veterinary tui-na Course

 Students practice  Tui-na  techniques on live animals during wet labs.

Students practice Tui-na techniques on live animals during wet labs.

Healing with the Hands

Tui-na is a manual therapy that is one of the four branches of TCVM and uses Chinese medical theory as the basis for its application and actions. It was first used in the 16th-11th centuries BC and references to this treatment can be found in the Huang Di Nei Jing (Yellow Emperors Inner Classic, written in 475-221 BC). From a conventional medicine perspective, Tui-na can be thought of as corresponding to a combination of acupressure, conventional massage and chiropractic techniques. It can be used to regulate the Channels, soothe joints and sinews, promote circulation of Qi and Blood, strengthen the immune system and promote normal function of the Zang-Fu organs. Tui-na is most commonly used to treat acute and chronic musculoskeletal conditions and is also useful as a preventative medicine therapy, because it promotes balance in the body.  It can also be used in conjunction with and to enhance acupuncture and herbal treatments.  Small animals, large animals, and exotic species all respond well to Tui-na, and it can be administered on animals that will not allow the insertion of acupuncture needles.  It is safe and effective with no known side effects.  Although veterinarians must receive specialized training in the techniques and applications of Tui-na, once masteredseveral Tui-na techniques can be taught to caretakers for home treatments. Mo-fa (touching skin and muscle), Rou-fa (rotary kneading), Ca-fa (rubbing), Tui-fa (pushing), An-fa (pressing), Nie-fa (pinching), Dou-fa (shaking), Ba-sheng-fa (stretching) and Cuo-fa (kneading) are techniques that caretakers can learn and use to accelerate the healing process and deepen the connection with their animals.

Overview

The Veterinary Tui-na course is a 55 hours continuing education course that certifies veterinarians in Veterinary Tui-na (Chinese Medical Manipulation) therapy. This course is split into two courses: Veterinary Tui-na  and Advanced Veterinary Tui-na: Refinement. Each course has both online and on-site components. The course can be taken by small animal, mixed, or equine veterinarians, and lecture and lab material covers techniques for both small animals and horses. Hands-on learning is heavily emphasized in the Tui-na course, and wet labs take up more than half the course. In wet labs, students can practice Tui-na techniques on live animals, and they can choose to work on either small animals (cats and dogs) or horses.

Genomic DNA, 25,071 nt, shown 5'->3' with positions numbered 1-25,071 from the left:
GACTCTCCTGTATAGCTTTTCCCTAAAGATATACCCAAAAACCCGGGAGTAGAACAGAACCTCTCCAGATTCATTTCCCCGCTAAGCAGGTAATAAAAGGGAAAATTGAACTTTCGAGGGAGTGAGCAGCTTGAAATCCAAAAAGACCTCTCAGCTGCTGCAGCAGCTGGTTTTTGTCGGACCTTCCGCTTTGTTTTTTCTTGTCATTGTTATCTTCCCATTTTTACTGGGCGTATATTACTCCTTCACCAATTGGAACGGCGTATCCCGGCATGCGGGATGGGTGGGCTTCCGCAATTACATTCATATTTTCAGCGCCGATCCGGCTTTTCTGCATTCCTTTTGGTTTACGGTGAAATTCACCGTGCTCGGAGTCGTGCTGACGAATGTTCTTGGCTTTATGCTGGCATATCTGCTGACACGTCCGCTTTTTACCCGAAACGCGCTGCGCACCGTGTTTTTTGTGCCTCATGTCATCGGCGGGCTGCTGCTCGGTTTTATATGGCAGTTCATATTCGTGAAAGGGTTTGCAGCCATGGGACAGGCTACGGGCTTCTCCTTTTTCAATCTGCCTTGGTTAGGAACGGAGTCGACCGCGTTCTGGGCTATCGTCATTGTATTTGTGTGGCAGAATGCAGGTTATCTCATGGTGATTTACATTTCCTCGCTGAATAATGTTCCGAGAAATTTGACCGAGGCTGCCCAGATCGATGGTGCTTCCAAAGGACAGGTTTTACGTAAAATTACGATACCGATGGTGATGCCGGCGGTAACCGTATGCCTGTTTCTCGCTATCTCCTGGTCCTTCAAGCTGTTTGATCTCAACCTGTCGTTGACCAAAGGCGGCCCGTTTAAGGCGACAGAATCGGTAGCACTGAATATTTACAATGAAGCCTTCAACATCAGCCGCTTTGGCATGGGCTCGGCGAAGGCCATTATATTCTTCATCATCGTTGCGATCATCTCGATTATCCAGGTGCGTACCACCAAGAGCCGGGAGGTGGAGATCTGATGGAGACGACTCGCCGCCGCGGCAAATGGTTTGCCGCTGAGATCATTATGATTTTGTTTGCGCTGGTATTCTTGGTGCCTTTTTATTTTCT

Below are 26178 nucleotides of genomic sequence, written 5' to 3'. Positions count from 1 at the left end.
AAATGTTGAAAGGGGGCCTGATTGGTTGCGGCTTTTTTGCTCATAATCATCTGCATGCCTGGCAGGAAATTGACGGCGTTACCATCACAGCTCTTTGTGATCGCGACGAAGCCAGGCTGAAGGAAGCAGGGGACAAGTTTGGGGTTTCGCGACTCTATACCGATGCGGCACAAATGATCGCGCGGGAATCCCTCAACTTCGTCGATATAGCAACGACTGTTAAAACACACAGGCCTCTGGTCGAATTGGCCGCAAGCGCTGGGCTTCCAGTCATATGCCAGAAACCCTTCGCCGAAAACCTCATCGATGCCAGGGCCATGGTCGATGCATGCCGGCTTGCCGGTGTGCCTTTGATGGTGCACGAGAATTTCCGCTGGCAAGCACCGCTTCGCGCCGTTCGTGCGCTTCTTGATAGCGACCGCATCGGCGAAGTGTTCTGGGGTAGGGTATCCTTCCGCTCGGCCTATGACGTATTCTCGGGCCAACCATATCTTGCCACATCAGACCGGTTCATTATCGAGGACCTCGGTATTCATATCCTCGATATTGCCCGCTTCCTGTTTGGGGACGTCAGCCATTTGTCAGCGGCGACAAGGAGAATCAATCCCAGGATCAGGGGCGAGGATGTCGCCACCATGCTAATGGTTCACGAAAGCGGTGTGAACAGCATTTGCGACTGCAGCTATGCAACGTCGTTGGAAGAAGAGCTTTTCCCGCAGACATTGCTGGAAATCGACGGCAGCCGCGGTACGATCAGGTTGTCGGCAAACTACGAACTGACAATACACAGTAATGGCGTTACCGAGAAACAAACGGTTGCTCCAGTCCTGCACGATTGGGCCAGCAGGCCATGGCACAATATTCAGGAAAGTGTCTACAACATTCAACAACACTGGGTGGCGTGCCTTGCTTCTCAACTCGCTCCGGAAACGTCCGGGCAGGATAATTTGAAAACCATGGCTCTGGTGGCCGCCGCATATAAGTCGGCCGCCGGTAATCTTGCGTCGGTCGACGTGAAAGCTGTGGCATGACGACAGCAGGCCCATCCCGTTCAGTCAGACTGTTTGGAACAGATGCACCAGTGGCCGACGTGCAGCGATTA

Course Features

  • Course Features

  • Learn one more option for your patients from the masters, Dr. Bruce Ferguson and Dr. Xie 
  • Over 30 hours Intensive hands-on learning in wet lab. Practice Tui-na techniques on live animals.
  • 55 hours course with 39.5 C.E. hours RACE approved.
  • Certified Veterinary Tui-na Practitioner (CVTP) certification from the Chi Institute after completion of course requirements
  • Free life-time case consultation with TCVM experts

prerequisites

Students wishing to enroll in the Veterinary Tui-na course must have basic knowledge of TCVM through EITHER:

  • Completion of a veterinary acupuncture session from the Chi Institute or a veterinary acupuncture course from another accredited institutions OR
  • Completion of the TCVM Fundamental Theories lecture series (a 5-lecture DVD-set, $100)

CVtp Certification

Students who complete the Veterinary Tui-na (Chinese Medical Manipulation) and the Advanced Veterinary Tui-na: Refinement courses are eligible for the Certified Veterinary Tui-na Practitioner certification, endorsed by the Chi Institute of Chinese Medicine. The CVTP certification requirements are as follows:

  • Pass the written and clinical exams
  • Submission of one veterinary Tui-na case report to be approved by Chi faculty

Please note that the Chi Institute cannot issue any certification to DVM students until their DVM has been obtained.

      Ba-shen-fa  (stretching or drawing), demonstrated above on the ears in a dog, stretches tendons and regulates the channels.

    Ba-shen-fa (stretching or drawing), demonstrated above on the ears in a dog, stretches tendons and regulates the channels.

     From 2018 and on, our new home will be in a magnificent historic building in the Royal University María Cristina of San Lorenzo de El Escorial.

    From 2018 and on, our new home will be in a magnificent historic building in the Royal University María Cristina of San Lorenzo de El Escorial.